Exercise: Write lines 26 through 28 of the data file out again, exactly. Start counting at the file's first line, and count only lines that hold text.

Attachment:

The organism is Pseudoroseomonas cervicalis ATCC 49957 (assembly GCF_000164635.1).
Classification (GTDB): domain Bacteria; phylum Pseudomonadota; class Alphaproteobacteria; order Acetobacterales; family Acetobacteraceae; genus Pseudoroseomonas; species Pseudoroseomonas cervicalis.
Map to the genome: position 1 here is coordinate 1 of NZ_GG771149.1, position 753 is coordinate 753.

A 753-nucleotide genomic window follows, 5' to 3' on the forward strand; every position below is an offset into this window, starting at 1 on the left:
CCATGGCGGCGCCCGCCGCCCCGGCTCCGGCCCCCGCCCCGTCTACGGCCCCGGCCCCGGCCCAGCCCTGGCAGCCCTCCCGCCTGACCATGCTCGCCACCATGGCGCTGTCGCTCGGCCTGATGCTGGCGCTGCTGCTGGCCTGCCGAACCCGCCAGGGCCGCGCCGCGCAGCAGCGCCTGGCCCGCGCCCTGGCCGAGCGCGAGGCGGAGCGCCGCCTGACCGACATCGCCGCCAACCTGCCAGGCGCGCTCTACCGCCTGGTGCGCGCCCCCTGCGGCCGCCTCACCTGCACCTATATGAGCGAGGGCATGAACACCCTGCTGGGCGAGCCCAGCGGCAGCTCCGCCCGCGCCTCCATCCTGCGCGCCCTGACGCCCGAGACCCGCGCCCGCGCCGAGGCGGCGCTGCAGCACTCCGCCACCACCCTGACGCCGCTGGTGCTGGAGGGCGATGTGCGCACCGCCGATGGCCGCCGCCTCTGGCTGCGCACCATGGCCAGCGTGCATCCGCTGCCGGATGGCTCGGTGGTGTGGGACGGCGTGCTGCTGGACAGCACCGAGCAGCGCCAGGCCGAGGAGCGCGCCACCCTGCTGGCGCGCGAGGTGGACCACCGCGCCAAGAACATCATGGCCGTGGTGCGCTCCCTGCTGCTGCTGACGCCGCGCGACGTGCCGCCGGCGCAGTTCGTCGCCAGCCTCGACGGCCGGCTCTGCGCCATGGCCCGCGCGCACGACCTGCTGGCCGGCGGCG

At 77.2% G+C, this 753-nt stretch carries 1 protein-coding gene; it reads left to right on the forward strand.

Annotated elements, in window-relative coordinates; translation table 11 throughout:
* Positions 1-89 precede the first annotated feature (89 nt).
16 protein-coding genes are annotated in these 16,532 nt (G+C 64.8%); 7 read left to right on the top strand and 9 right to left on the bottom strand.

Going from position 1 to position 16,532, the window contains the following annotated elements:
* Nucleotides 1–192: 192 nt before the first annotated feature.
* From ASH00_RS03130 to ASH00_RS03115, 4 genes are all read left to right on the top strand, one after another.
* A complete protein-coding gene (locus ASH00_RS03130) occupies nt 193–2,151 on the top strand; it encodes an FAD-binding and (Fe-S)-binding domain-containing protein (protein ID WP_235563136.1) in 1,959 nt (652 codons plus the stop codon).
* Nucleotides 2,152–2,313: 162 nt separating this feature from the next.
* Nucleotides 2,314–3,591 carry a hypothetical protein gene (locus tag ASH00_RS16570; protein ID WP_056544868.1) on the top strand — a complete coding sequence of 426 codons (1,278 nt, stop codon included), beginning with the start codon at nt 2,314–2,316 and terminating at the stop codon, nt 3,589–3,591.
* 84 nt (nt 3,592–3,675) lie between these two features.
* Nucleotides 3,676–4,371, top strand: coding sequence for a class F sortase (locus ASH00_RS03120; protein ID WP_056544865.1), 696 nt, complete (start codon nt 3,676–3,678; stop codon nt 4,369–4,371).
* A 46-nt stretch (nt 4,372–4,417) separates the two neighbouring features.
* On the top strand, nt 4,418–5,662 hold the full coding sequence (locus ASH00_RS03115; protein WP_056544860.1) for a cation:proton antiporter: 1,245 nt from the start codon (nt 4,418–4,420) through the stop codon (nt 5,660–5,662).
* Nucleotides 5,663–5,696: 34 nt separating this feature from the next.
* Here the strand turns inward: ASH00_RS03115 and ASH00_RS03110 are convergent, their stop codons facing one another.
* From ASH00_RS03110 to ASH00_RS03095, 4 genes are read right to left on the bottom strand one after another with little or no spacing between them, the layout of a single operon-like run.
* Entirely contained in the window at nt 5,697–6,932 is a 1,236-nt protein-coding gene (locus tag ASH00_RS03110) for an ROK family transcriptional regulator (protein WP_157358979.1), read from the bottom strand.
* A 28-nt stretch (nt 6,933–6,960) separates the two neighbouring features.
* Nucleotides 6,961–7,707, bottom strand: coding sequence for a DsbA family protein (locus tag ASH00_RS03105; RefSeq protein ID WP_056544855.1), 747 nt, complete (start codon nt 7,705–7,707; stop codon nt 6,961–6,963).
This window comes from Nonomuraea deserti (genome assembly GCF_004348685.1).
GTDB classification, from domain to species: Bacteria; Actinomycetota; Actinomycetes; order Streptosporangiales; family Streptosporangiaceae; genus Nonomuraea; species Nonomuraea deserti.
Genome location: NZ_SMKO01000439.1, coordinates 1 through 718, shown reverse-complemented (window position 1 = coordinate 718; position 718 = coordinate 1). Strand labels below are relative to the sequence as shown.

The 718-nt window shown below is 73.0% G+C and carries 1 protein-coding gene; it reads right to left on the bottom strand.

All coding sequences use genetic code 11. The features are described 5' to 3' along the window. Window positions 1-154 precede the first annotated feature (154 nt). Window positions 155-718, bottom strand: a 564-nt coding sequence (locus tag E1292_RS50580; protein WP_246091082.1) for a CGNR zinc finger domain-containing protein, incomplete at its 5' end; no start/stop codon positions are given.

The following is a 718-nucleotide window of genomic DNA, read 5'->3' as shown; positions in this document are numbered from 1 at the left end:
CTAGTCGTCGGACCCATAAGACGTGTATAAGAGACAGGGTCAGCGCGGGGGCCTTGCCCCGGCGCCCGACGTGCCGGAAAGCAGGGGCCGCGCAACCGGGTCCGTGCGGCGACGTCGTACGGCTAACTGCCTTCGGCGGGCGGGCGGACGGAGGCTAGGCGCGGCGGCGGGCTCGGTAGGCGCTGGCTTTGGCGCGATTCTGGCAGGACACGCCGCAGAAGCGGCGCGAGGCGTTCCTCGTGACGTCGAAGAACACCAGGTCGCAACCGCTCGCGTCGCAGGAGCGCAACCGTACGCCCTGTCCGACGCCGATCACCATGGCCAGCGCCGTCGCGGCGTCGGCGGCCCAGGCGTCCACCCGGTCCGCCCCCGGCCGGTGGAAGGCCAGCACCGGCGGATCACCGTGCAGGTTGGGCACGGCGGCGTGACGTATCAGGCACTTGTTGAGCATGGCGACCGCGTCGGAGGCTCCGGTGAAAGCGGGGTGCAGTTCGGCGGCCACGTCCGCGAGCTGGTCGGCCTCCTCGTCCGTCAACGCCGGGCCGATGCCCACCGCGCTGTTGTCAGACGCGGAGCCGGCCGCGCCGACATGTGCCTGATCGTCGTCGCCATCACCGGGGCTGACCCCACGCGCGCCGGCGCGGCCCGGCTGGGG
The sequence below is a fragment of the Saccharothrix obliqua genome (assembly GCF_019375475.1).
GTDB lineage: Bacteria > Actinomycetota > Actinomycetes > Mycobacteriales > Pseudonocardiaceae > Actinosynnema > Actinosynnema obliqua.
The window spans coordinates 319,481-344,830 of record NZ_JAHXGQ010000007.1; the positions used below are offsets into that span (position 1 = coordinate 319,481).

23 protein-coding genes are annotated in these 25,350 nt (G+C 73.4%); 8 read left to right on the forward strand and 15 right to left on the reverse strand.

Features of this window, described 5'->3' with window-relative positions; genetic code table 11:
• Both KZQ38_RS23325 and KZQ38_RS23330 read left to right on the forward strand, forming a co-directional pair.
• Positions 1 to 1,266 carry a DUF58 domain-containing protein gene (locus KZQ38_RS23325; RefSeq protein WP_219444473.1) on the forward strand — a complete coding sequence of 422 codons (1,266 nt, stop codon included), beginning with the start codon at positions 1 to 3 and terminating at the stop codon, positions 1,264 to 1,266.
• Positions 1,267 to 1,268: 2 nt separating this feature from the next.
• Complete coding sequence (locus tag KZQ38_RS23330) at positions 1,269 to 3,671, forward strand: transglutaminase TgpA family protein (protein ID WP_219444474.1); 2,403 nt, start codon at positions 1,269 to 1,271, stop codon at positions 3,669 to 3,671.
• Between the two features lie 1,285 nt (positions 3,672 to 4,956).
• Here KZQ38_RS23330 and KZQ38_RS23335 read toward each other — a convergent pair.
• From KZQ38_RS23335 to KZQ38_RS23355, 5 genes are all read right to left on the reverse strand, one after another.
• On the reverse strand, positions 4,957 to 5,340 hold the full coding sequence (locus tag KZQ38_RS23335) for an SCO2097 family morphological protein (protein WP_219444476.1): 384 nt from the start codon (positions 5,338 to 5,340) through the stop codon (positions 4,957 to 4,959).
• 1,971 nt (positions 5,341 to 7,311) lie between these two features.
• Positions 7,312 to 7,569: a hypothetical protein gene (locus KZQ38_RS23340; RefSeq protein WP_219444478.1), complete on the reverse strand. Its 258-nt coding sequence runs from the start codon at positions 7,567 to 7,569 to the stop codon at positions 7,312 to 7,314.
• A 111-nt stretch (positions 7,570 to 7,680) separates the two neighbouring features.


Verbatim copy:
This window comes from Nonomuraea deserti (genome assembly GCF_004348685.1).
GTDB classification, from domain to species: Bacteria; Actinomycetota; Actinomycetes; order Streptosporangiales; family Streptosporangiaceae; genus Nonomuraea; species Nonomuraea deserti.
Genome location: NZ_SMKO01000439.1, coordinates 1 through 718, shown reverse-complemented (window position 1 = coordinate 718; position 718 = coordinate 1). Strand labels below are relative to the sequence as shown.